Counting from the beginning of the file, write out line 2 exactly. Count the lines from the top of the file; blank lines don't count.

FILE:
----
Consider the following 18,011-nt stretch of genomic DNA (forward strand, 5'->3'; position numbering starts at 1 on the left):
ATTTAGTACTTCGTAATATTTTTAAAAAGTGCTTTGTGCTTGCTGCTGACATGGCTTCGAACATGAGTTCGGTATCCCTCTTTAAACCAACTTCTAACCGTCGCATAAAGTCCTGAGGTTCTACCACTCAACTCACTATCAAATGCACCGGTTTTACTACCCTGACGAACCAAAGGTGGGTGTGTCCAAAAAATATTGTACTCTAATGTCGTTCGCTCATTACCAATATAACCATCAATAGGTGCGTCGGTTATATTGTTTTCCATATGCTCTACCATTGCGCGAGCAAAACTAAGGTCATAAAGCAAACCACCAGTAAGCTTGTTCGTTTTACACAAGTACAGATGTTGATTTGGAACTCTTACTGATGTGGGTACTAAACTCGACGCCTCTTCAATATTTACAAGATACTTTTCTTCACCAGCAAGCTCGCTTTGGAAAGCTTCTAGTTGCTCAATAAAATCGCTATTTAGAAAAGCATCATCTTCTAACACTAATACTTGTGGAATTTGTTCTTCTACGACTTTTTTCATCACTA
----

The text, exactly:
ATTTAGTACTTCGTAATATTTTTAAAAAGTGCTTTGTGCTTGCTGCTGACATGGCTTCGAACATGAGTTCGGTATCCCTCTTTAAACCAACTTCTAACCGTCGCATAAAGTCCTGAGGTTCTACCACTCAACTCACTATCAAATGCACCGGTTTTACTACCCTGACGAACCAAAGGTGGGTGTGTCCAAAAAATATTGTACTCTAATGTCGTTCGCTCATTACCAATATAACCATCAATAGGTGCGTCGGTTATATTGTTTTCCATATGCTCTACCATTGCGCGAGCAAAACTAAGGTCATAAAGCAAACCACCAGTAAGCTTGTTCGTTTTACACAAGTACAGATGTTGATTTGGAACTCTTACTGATGTGGGTACTAAACTCGACGCCTCTTCAATATTTACAAGATACTTTTCTTCACCAGCAAGCTCGCTTTGGAAAGCTTCTAGTTGCTCAATAAAATCGCTATTTAGAAAAGCATCATCTTCTAACACTAATACTTGTGGAATTTGTTCTTCTACGACTTTTTTCATCACTA